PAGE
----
MadSci Network: Chemistry

Re: Does adding food coloring effect the evaporation rate of distilled water?

Date: Wed Dec 6 18:57:09 2000
Posted By: Chris Fellows, Post-doc/Fellow, Chemistry, University of Sydney
Area of science: Chemistry
ID: 975635556.Ch

Most substances dissolved in water will tend to reduce the rate of evaporation and increase the boiling point. This effect will be greater the larger the number of molecules dissolved in water, so for something like food colouring where a very small number of molecules is involved it is unlikely you would see any effect.

The rate of evaporation is reduced because the main driving force behind evaporation is that the vapour form of a substance will be much more disordered than the liquid form. Adding something to a pure liquid makes it more disordered, so there will be less of a difference between the liquid and the vapour and the rate of evaporation will be slower.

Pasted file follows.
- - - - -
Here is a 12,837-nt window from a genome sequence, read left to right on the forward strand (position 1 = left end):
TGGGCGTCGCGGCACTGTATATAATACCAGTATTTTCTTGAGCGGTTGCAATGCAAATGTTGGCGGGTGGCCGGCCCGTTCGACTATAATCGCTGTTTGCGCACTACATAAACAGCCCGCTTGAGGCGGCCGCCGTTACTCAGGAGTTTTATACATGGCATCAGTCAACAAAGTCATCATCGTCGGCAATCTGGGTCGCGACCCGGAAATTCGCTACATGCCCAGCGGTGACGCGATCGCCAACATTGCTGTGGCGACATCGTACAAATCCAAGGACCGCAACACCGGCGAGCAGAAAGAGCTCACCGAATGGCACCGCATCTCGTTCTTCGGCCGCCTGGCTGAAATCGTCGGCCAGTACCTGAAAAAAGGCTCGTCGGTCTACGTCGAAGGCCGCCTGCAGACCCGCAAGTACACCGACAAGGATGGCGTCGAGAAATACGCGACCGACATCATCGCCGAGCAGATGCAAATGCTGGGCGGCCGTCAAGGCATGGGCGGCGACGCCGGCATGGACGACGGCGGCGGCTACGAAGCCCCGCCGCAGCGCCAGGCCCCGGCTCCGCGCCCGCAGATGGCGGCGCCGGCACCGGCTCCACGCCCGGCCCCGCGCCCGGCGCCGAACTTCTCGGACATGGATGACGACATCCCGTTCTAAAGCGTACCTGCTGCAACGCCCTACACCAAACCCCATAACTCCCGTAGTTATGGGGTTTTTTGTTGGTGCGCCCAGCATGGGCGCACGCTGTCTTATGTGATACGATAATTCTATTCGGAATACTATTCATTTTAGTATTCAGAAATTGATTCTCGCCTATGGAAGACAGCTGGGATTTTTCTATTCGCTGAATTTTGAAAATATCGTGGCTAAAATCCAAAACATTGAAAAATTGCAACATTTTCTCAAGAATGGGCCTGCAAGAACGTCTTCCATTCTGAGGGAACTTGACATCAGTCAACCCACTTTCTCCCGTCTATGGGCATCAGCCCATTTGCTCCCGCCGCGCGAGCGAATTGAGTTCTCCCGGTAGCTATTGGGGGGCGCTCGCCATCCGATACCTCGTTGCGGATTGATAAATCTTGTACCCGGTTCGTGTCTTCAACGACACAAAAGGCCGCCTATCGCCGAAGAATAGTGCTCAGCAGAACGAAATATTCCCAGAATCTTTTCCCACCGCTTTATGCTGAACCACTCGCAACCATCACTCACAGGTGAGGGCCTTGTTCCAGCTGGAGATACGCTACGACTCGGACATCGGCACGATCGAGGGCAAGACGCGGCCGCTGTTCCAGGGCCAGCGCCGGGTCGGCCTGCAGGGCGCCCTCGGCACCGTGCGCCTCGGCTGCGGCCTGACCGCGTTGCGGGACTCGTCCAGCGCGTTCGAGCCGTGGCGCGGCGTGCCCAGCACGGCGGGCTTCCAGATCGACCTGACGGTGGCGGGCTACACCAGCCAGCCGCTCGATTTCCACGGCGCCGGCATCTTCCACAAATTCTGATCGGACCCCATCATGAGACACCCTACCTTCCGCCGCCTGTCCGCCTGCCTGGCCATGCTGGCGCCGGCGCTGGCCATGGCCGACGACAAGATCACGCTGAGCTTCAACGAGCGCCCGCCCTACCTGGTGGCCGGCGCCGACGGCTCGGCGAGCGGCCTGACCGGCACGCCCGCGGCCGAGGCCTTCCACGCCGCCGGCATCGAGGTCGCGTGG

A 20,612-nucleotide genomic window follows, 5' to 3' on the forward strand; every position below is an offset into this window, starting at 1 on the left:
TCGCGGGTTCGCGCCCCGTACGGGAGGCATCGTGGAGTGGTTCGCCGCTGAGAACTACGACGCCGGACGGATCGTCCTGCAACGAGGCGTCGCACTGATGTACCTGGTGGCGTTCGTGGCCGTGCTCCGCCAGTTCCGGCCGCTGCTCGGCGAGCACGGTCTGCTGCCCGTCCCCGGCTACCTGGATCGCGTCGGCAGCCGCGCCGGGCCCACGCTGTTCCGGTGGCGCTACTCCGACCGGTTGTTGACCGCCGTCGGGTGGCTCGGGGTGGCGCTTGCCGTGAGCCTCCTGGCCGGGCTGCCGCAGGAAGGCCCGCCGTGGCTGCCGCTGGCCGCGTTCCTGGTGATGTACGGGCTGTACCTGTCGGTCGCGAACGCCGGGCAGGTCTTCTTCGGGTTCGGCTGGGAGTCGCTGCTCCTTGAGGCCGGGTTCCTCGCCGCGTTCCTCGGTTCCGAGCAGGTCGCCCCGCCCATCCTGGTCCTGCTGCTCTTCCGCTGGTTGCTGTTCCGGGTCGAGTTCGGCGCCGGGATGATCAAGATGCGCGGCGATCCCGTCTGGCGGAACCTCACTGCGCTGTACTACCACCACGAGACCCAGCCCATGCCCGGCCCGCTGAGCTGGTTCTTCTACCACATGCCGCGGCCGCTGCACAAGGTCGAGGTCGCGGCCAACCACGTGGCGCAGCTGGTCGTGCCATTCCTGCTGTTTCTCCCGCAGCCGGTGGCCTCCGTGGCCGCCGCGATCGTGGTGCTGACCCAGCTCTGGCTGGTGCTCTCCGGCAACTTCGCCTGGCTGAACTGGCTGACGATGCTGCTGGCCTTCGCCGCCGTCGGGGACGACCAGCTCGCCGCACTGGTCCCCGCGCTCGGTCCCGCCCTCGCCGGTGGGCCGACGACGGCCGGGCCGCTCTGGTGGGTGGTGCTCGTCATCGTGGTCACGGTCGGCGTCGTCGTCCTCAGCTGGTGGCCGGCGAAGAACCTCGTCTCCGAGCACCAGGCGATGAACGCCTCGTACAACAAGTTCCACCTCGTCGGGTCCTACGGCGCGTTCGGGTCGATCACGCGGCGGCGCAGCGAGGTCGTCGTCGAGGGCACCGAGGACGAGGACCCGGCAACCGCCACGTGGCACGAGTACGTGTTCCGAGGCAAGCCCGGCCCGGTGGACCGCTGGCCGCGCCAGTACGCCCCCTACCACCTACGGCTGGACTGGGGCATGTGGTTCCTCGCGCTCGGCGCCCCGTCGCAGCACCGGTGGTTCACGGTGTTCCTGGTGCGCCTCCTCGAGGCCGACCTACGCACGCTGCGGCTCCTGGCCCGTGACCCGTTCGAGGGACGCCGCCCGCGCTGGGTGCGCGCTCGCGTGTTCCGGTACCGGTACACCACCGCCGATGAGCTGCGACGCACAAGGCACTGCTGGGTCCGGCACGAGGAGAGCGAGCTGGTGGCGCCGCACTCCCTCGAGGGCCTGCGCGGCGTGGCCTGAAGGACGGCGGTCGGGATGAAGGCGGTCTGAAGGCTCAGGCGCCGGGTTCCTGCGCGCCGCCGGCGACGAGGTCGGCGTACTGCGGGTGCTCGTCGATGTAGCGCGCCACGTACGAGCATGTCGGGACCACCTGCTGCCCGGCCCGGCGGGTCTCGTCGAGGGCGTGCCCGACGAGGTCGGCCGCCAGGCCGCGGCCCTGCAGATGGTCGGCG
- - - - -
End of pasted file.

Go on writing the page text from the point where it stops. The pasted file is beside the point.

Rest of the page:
You might want to try making a fairly concentrated solution (for example, of salt or sugar) and see if you can observe any differences in evaporation rates between them and distilled water. You will need to make sure that you use identical vessels and conditions for the pure water and the solutions; you can never be too careful when collecting data.

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